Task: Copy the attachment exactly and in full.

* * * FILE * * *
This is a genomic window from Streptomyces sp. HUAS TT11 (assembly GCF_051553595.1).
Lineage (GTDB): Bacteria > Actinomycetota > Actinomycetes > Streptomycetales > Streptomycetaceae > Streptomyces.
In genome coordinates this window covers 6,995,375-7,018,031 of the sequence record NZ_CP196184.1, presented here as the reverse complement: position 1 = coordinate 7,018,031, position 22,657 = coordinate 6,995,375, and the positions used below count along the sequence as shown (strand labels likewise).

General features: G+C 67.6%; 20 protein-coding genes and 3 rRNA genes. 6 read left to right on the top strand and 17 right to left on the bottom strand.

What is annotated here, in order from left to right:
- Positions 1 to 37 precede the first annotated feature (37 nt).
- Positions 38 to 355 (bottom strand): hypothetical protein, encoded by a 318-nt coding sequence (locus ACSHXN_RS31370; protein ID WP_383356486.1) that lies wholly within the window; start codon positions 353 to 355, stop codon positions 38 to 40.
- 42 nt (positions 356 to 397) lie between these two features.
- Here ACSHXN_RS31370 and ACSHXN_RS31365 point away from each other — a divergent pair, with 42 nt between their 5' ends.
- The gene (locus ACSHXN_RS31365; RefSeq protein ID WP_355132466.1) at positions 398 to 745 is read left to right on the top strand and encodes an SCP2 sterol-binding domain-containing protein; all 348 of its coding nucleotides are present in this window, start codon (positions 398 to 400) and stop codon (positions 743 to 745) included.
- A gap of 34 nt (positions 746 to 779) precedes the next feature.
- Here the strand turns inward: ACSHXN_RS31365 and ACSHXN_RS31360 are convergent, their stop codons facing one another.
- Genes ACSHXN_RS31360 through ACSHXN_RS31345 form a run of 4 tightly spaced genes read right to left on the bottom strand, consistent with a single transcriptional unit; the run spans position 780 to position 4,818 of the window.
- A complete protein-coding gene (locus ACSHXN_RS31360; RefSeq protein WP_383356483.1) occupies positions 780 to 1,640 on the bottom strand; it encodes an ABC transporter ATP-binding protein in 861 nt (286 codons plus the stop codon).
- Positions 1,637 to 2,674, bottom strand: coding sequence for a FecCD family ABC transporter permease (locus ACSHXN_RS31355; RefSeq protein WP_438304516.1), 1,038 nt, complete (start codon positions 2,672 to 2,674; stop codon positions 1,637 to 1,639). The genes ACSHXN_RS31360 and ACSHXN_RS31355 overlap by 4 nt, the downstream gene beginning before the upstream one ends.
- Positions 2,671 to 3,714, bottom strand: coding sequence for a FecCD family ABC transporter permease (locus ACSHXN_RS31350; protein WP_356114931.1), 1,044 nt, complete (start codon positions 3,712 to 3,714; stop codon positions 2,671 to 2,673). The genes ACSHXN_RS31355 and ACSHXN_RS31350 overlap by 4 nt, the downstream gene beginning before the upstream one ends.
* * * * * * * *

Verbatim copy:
This is a genomic window from Streptomyces sp. HUAS TT11 (assembly GCF_051553595.1).
Lineage (GTDB): Bacteria > Actinomycetota > Actinomycetes > Streptomycetales > Streptomycetaceae > Streptomyces.
In genome coordinates this window covers 6,995,375-7,018,031 of the sequence record NZ_CP196184.1, presented here as the reverse complement: position 1 = coordinate 7,018,031, position 22,657 = coordinate 6,995,375, and the positions used below count along the sequence as shown (strand labels likewise).

General features: G+C 67.6%; 20 protein-coding genes and 3 rRNA genes. 6 read left to right on the top strand and 17 right to left on the bottom strand.

What is annotated here, in order from left to right:
- Positions 1 to 37 precede the first annotated feature (37 nt).
- Positions 38 to 355 (bottom strand): hypothetical protein, encoded by a 318-nt coding sequence (locus ACSHXN_RS31370; protein ID WP_383356486.1) that lies wholly within the window; start codon positions 353 to 355, stop codon positions 38 to 40.
- 42 nt (positions 356 to 397) lie between these two features.
- Here ACSHXN_RS31370 and ACSHXN_RS31365 point away from each other — a divergent pair, with 42 nt between their 5' ends.
- The gene (locus ACSHXN_RS31365; RefSeq protein ID WP_355132466.1) at positions 398 to 745 is read left to right on the top strand and encodes an SCP2 sterol-binding domain-containing protein; all 348 of its coding nucleotides are present in this window, start codon (positions 398 to 400) and stop codon (positions 743 to 745) included.
- A gap of 34 nt (positions 746 to 779) precedes the next feature.
- Here the strand turns inward: ACSHXN_RS31365 and ACSHXN_RS31360 are convergent, their stop codons facing one another.
- Genes ACSHXN_RS31360 through ACSHXN_RS31345 form a run of 4 tightly spaced genes read right to left on the bottom strand, consistent with a single transcriptional unit; the run spans position 780 to position 4,818 of the window.
- A complete protein-coding gene (locus ACSHXN_RS31360; RefSeq protein WP_383356483.1) occupies positions 780 to 1,640 on the bottom strand; it encodes an ABC transporter ATP-binding protein in 861 nt (286 codons plus the stop codon).
- Positions 1,637 to 2,674, bottom strand: coding sequence for a FecCD family ABC transporter permease (locus ACSHXN_RS31355; RefSeq protein WP_438304516.1), 1,038 nt, complete (start codon positions 2,672 to 2,674; stop codon positions 1,637 to 1,639). The genes ACSHXN_RS31360 and ACSHXN_RS31355 overlap by 4 nt, the downstream gene beginning before the upstream one ends.
- Positions 2,671 to 3,714, bottom strand: coding sequence for a FecCD family ABC transporter permease (locus ACSHXN_RS31350; protein WP_356114931.1), 1,044 nt, complete (start codon positions 3,712 to 3,714; stop codon positions 2,671 to 2,673). The genes ACSHXN_RS31355 and ACSHXN_RS31350 overlap by 4 nt, the downstream gene beginning before the upstream one ends.